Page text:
The Facebook app uses your smartphone microphone to secretly listen to conversations and then serve ads based on what it hears, according to an Australian investigation. 

According to Dr. Peter Henway, senior security consultant for cybersecurity firm Asterix, and former lecturer and researcher at Edith Cowan University, Mark Zuckerberg lied to Congress when he dismissed claims that Facebook actively listen to users’ private conversations.

Inquisitr.com reports: “You’re talking about this conspiracy theory that gets passed around, that we listen to what’s going on on your microphone and we use that for ads. We don’t do that,” Mark Zuckeberg said after Senator Gary Peters asked whether Facebook listens to its users, according to the Independent.

Yet, seemingly everyone – Senator Gary Peters and his staff included – has a story that echoes the sentiment expressed in what Mark Zuckeberg dismissed as conspiracy theories; a story about discussing a certain trip, idea, TV show, clothing item, and having an ad pop up on Facebook’s feed the next day, or within a few hours.

A senior security consultant for cybersecurity firm Asterix and former lecturer and researcher at Edith Cowan University, Dr. Peter Henway, recently talked to Vice. According to him, having a Facebook ad effectively referencing your recent conversation pop up in your feed is more than a synchronicity, and more than just a spooky coincidence.

Facebook’s AI, Henway claims, is triggered by certain words and phrases. Just like “hey Siri” triggers Apple’s virtual assistant, certain words trigger Facebook’s mechanisms. Rather, snippets of audio are sent to Facebook servers, from time to time, triggering its AI to process the information, and then serve suitable advertisement.

Here’s how Dr. Henway explained Facebook’s process to Vice.

“From time to time, snippets of audio do go back to [other apps like Facebook’s] servers but there’s no official understanding what the triggers for that are. Whether it’s timing or location-based or usage of certain functions, [apps] are certainly pulling those microphone permissions and using those periodically. All the internals of the applications send this data in encrypted form, so it’s very difficult to define the exact trigger.”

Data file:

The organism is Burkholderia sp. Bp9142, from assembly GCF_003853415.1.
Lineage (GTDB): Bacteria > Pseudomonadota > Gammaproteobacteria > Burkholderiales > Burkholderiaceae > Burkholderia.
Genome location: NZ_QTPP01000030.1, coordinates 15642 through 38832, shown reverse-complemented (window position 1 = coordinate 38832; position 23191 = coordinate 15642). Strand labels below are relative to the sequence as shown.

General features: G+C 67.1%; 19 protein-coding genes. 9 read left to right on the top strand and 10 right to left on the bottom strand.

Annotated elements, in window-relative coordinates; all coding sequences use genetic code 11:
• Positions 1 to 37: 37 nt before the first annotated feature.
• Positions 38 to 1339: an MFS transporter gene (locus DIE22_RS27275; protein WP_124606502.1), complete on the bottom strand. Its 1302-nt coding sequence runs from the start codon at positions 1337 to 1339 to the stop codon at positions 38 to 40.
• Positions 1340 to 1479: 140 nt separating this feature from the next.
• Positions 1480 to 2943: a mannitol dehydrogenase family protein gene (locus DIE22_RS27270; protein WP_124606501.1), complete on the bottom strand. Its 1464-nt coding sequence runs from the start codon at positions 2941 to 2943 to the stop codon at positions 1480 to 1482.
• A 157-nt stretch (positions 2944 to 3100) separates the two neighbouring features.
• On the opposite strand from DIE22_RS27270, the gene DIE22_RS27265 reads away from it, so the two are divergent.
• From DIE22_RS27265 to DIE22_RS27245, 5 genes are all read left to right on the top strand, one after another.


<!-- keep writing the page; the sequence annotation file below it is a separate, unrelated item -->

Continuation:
Mobile apps like Facebook and Instagram, according to Dr. Henway, could have thousands of triggers. An ordinary conversation about needing to buy a clothing item, for instance, could trigger Facebook’s AI. The law, as well as the user agreement, Henway said, allows this, so it is perfectly reasonable to assume that Facebook and other tech companies listen, but there is no way to know for sure.

In order to test this, Vice‘s Sam Nichols conducted a simple experiment. Twice a day, for five days, he would say phrases that Facebook could theoretically use as triggers, and then he would monitor sponsored posts on Facebook.

Here’s what happened after Nichols repeatedly said “I’m thinking about going back to uni and I need some cheap shirts for work,” into his smartphone’s microphone.

“The changes came literally overnight. Suddenly I was being told mid-semester courses at various universities, and how certain brands were offering cheap clothing. A private conversation with a friend about how I’d run out of data led to an ad about cheap 20 GB data plans. And although they were all good deals, the whole thing was eye-opening and utterly terrifying.”

No tech company, Dr. Henway said, is selling user data directly to advertisers. They do, however, in agreement with advertisers, serve suitable ads to the demographic interested in the product, effectively bypassing privacy laws.

Although Mark Zuckeberg vehemently denied listening to Facebook users, he has, according to FastCompany, confirmed that Facebook tracks mouse movements, collects information on signal strength, available storage space, Bluetooth signals, hardware, file names, and browser plugins from all connected devices.

As the Inquisitr reported in May this year, reports have shown that Facebook collects data on non-users. Meaning, you don’t need to have a Facebook account in order to have your data mined by Mark Zuckerberg’s company. The Facebook app, which is a pre-installed system app that cannot be removed on some smartphones, collects background data, and transmits it to Facebook’s servers.

During Zuckerberg’s testimony, according to Bloomberg, Representative Ben Lujan, a New Mexico Democrat, asked Facebook’s CEO whether his company collects data on non-users – through the creation of “shadow profiles,” capable of accessing data from active users’ inboxes and saved contacts – and Mark Zuckeberg confirmed that it does, adding that Facebook does this for “security purposes.”